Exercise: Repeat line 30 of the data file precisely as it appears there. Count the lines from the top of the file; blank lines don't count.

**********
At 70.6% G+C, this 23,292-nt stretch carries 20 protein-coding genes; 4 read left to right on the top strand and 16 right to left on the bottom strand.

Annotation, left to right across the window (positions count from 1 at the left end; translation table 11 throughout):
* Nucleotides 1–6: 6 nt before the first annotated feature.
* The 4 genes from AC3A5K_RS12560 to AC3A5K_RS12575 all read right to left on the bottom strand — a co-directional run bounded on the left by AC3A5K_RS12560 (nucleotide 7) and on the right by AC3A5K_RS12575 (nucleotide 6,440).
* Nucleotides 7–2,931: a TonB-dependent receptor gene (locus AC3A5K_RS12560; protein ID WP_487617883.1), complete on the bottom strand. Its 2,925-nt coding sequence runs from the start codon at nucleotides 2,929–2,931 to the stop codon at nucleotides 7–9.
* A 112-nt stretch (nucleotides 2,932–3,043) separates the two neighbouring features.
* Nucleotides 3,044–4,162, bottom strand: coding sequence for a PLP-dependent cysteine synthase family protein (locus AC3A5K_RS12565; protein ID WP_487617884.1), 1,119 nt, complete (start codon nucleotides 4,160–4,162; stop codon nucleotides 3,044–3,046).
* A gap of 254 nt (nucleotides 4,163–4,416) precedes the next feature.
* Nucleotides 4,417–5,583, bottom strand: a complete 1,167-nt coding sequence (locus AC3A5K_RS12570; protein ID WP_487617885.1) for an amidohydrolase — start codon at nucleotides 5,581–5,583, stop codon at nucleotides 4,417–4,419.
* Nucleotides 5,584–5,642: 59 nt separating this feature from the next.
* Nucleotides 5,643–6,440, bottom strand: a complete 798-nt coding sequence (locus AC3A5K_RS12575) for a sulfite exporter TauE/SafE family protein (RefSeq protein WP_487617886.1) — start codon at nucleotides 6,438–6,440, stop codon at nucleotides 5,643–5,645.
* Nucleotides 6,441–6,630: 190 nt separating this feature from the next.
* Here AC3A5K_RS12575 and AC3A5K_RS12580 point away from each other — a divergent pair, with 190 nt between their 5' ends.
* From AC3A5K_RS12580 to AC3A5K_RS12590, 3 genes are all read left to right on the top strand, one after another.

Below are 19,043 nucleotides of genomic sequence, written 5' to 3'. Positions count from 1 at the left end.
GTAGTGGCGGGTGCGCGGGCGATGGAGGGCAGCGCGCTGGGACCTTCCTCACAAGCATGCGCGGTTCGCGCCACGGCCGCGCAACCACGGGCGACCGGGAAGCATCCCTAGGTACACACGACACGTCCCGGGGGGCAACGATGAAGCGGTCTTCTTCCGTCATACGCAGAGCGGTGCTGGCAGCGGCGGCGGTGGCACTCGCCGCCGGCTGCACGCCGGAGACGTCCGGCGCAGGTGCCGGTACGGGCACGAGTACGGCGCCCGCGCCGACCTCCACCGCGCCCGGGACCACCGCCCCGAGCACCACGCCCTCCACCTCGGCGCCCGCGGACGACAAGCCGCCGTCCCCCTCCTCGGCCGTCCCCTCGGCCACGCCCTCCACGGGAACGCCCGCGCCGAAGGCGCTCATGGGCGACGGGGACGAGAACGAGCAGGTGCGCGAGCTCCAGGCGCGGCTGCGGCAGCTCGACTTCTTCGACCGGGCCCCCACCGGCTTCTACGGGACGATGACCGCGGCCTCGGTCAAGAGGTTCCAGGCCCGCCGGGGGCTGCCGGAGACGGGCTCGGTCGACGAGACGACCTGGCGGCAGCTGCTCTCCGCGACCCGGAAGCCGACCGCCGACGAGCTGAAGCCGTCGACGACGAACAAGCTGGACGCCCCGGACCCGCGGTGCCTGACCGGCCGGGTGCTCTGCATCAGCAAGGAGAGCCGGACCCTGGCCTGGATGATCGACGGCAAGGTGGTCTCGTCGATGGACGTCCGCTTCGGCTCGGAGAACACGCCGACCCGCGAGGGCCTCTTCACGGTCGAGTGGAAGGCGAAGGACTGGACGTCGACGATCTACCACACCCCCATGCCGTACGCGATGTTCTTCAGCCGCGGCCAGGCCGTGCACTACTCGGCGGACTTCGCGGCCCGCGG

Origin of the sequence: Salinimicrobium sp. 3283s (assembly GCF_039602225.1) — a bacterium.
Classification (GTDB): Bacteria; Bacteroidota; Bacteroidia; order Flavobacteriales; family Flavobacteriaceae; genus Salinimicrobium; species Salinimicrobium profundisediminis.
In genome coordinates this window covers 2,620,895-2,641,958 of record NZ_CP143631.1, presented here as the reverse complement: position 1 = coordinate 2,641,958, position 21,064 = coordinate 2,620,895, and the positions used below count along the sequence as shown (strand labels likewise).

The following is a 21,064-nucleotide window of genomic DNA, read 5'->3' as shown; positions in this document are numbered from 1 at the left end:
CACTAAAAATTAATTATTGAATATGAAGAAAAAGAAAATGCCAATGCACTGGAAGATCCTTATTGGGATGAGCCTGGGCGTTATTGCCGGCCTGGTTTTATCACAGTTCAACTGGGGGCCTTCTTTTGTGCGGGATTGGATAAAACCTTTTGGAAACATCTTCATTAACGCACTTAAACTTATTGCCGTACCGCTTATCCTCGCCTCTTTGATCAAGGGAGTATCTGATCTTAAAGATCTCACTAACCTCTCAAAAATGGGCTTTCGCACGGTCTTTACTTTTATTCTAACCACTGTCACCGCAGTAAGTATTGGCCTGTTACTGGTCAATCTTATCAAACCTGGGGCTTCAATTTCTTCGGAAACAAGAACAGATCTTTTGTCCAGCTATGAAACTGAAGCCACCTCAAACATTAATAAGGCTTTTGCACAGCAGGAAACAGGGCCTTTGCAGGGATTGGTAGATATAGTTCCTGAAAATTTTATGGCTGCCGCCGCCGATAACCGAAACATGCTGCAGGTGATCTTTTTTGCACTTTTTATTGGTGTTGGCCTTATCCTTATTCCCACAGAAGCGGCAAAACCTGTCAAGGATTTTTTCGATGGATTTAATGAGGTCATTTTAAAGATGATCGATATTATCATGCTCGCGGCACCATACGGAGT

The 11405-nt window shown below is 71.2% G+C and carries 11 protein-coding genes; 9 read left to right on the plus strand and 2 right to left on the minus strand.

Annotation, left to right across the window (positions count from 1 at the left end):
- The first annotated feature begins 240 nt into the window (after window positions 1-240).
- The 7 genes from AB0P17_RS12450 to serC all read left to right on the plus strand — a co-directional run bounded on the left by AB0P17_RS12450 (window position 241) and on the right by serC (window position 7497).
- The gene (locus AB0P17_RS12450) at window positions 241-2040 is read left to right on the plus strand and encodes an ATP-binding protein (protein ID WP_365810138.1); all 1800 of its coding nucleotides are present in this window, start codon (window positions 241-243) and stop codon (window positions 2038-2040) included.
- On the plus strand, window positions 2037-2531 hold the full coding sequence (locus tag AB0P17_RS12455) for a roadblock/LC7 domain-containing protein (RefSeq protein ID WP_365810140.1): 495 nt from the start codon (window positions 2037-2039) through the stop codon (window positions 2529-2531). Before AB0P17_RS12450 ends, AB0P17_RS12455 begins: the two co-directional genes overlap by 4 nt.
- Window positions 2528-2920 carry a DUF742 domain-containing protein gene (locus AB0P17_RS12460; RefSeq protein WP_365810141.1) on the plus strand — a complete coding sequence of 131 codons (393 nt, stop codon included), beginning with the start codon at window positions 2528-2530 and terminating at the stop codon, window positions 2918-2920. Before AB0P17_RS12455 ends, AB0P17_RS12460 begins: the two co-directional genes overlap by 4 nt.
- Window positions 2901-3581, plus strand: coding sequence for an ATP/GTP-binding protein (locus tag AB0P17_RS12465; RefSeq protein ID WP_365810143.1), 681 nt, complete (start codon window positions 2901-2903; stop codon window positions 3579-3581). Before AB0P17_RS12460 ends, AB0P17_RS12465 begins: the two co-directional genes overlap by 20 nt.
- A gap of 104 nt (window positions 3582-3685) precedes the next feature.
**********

- A gap of 104 nt (window positions 3582-3685) precedes the next feature.